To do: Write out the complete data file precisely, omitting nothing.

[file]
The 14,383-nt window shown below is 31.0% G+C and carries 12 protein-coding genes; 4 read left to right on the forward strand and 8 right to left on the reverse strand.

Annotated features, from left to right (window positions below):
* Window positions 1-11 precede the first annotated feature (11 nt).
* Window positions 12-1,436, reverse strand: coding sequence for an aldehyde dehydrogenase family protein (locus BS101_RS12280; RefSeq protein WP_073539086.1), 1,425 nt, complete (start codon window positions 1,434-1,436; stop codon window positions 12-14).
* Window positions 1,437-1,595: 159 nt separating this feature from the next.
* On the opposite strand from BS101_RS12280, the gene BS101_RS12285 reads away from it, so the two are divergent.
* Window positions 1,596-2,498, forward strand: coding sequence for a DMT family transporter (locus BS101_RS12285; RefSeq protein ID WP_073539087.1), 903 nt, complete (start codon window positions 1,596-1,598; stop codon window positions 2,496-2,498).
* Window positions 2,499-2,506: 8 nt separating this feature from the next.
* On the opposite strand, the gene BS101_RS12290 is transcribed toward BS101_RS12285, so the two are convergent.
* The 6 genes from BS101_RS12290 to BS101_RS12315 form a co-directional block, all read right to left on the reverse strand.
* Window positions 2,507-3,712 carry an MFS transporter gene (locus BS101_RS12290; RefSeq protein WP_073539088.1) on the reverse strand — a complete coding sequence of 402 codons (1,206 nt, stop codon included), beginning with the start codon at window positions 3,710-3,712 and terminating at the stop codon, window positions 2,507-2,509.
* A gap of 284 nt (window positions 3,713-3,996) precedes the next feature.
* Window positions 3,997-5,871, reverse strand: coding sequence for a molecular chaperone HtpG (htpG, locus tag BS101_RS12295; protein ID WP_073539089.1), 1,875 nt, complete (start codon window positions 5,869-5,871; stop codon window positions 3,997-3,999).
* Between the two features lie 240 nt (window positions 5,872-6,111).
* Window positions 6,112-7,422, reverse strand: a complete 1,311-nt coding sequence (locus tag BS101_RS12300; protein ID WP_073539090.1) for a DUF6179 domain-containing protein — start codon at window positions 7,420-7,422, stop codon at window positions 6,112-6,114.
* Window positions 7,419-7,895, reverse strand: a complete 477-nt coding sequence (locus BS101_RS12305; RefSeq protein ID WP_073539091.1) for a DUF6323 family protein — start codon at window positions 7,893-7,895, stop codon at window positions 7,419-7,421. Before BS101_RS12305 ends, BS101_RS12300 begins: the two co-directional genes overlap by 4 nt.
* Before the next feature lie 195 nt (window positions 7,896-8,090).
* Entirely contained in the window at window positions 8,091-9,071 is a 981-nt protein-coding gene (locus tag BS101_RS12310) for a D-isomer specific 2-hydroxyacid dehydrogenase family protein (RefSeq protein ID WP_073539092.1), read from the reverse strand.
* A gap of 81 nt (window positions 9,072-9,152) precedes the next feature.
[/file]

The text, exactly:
The 14,383-nt window shown below is 31.0% G+C and carries 12 protein-coding genes; 4 read left to right on the forward strand and 8 right to left on the reverse strand.

Annotated features, from left to right (window positions below):
* Window positions 1-11 precede the first annotated feature (11 nt).
* Window positions 12-1,436, reverse strand: coding sequence for an aldehyde dehydrogenase family protein (locus BS101_RS12280; RefSeq protein WP_073539086.1), 1,425 nt, complete (start codon window positions 1,434-1,436; stop codon window positions 12-14).
* Window positions 1,437-1,595: 159 nt separating this feature from the next.
* On the opposite strand from BS101_RS12280, the gene BS101_RS12285 reads away from it, so the two are divergent.
* Window positions 1,596-2,498, forward strand: coding sequence for a DMT family transporter (locus BS101_RS12285; RefSeq protein ID WP_073539087.1), 903 nt, complete (start codon window positions 1,596-1,598; stop codon window positions 2,496-2,498).
* Window positions 2,499-2,506: 8 nt separating this feature from the next.
* On the opposite strand, the gene BS101_RS12290 is transcribed toward BS101_RS12285, so the two are convergent.
* The 6 genes from BS101_RS12290 to BS101_RS12315 form a co-directional block, all read right to left on the reverse strand.
* Window positions 2,507-3,712 carry an MFS transporter gene (locus BS101_RS12290; RefSeq protein WP_073539088.1) on the reverse strand — a complete coding sequence of 402 codons (1,206 nt, stop codon included), beginning with the start codon at window positions 3,710-3,712 and terminating at the stop codon, window positions 2,507-2,509.
* A gap of 284 nt (window positions 3,713-3,996) precedes the next feature.
* Window positions 3,997-5,871, reverse strand: coding sequence for a molecular chaperone HtpG (htpG, locus tag BS101_RS12295; protein ID WP_073539089.1), 1,875 nt, complete (start codon window positions 5,869-5,871; stop codon window positions 3,997-3,999).
* Between the two features lie 240 nt (window positions 5,872-6,111).
* Window positions 6,112-7,422, reverse strand: a complete 1,311-nt coding sequence (locus tag BS101_RS12300; protein ID WP_073539090.1) for a DUF6179 domain-containing protein — start codon at window positions 7,420-7,422, stop codon at window positions 6,112-6,114.
* Window positions 7,419-7,895, reverse strand: a complete 477-nt coding sequence (locus BS101_RS12305; RefSeq protein ID WP_073539091.1) for a DUF6323 family protein — start codon at window positions 7,893-7,895, stop codon at window positions 7,419-7,421. Before BS101_RS12305 ends, BS101_RS12300 begins: the two co-directional genes overlap by 4 nt.
* Before the next feature lie 195 nt (window positions 7,896-8,090).
* Entirely contained in the window at window positions 8,091-9,071 is a 981-nt protein-coding gene (locus tag BS101_RS12310) for a D-isomer specific 2-hydroxyacid dehydrogenase family protein (RefSeq protein ID WP_073539092.1), read from the reverse strand.
* A gap of 81 nt (window positions 9,072-9,152) precedes the next feature.